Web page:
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Thesis defences

PhD Oral Exam - Antoine Comeau-Lapointe, Mathematics

Dirichlet Twists of Elliptic Curves over Function Fields

Date & time
Tuesday, August 23, 2022 (all day)

This event is free


School of Graduate Studies


Daniela Ferrer



When studying for a doctoral degree (PhD), candidates submit a thesis that provides a critical review of the current state of knowledge of the thesis subject as well as the student’s own contributions to the subject. The distinguishing criterion of doctoral graduate research is a significant and original contribution to knowledge.

Once accepted, the candidate presents the thesis orally. This oral exam is open to the public.


Some of the most fundamental questions about $L$-functions are concerned with the location of their zeros, in particular at the central point, or on the critical line. Following the work of Montgomery and then of Katz and Sarnak, number theorists have learned that it is very fruitful to study families of $L$-functions rather than individual $L$-functions. Given a family of $L$-functions, it is common to classify it according to its symmetry type. The symmetry type can be either symplectic, orthogonal, or unitary, which refers to the corresponding ensemble from random matrix theory that models most accurately the distribution of the zeros of the family.

This thesis presents two papers studying the zeros of the family of Dirichlet twists of the $L$-function of an elliptic curve $E$ over $\mathbb{F}_q[t]$. In the first paper (Chapter 2), we show that the one-level density (the study of the low-lying zeros) for this family agrees with the conjecture of Katz and Sarnak based on random matrix theory, for test functions with limited support on the Fourier transform. For quadratic twists, the support of the Fourier transforms of the test functions is restricted to the interval (-1,1), and we observe an orthogonal symmetry. For higher order twists, the support is restricted to (-1/2,1/2) and we observe a unitary symmetry. For quadratic twists, the support is large enough to obtain a positive proportion of $L$-functions which do not vanish at the central point.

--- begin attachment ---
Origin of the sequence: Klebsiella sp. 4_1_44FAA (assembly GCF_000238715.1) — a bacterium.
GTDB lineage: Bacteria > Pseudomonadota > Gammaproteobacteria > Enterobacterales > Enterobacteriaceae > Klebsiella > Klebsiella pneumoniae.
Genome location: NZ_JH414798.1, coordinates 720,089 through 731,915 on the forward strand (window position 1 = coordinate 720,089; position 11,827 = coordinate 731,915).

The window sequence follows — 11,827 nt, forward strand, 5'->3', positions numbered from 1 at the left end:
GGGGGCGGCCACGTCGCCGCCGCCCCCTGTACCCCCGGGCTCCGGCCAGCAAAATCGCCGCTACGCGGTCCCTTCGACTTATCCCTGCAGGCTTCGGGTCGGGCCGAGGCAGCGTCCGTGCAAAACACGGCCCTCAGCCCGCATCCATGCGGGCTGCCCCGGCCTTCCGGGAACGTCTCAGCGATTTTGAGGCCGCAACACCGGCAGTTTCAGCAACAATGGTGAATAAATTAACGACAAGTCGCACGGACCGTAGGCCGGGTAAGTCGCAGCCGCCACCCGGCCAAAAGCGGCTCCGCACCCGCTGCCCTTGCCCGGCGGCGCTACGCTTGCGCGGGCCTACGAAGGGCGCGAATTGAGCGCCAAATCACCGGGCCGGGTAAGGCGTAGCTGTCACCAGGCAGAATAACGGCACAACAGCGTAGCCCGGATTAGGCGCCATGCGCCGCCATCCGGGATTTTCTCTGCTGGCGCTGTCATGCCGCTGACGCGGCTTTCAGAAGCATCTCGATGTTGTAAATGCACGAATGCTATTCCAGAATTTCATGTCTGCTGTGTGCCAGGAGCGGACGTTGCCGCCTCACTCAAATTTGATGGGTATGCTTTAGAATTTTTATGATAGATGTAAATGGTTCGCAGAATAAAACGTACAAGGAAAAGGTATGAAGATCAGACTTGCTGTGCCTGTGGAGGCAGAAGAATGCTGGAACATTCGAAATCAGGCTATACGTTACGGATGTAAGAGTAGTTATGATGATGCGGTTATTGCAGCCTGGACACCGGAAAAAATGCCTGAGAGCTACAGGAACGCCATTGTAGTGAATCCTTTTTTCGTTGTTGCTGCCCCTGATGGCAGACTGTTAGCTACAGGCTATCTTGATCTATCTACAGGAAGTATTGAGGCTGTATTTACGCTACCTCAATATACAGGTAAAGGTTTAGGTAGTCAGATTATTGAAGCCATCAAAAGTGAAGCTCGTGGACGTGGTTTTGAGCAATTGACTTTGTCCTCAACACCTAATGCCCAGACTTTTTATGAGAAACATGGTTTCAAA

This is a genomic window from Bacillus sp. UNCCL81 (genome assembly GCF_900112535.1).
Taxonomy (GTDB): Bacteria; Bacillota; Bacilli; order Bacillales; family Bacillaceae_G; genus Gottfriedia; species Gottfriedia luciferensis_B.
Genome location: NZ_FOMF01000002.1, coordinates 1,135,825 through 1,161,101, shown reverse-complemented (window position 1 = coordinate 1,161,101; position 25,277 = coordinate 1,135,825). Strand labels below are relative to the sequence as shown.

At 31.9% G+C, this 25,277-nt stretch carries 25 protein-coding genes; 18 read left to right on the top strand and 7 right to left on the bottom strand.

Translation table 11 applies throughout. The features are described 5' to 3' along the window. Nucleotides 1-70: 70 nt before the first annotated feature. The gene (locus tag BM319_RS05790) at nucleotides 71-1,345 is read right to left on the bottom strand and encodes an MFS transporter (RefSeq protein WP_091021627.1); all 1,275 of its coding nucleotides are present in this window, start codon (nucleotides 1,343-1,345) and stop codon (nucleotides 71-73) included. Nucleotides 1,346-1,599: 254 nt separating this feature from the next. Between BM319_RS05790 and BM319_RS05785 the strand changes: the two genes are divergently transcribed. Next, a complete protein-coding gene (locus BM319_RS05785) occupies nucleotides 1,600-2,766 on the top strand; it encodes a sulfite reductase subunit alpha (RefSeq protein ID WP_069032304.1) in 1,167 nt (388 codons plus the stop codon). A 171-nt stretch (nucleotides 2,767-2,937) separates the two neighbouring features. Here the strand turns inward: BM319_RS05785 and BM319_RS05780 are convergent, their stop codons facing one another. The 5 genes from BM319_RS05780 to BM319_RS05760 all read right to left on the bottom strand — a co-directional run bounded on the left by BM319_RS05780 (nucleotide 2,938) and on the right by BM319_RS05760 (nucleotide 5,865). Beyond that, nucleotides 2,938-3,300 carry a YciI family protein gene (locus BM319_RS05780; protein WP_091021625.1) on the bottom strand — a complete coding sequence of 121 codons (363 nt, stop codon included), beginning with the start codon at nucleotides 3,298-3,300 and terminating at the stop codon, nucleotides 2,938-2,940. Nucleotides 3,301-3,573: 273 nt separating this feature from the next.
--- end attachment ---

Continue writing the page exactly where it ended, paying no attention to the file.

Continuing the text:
In the second paper (Chapter 3), we are taking the opposite point of view, and we construct certain elliptic curves $\mathbb{F}_q[t]$ with infinitely many twists of high order vanishing at the central point, generalizing a construction of Li and Donepudi-Li for Dirichlet $L$-functions. This construction only works when $E/\mathbb{F}_q[t]$ is a constant curve. In the general case where $E$ is not a constant curve, we performed extensive numerical computations that are compatible with the conjectures of David-Fearnley-Kisilevsky and Mazur-Rubin over number fields, which predict that such vanishing should be rare.

The last chapter presents an algorithm to construct the factorizations of the monic polynomials, a description of the zeros of $L(E\otimes\chi,u)$, and a family of quadratic twists such that the rank of $L(\chi,u)$ goes to infinity.

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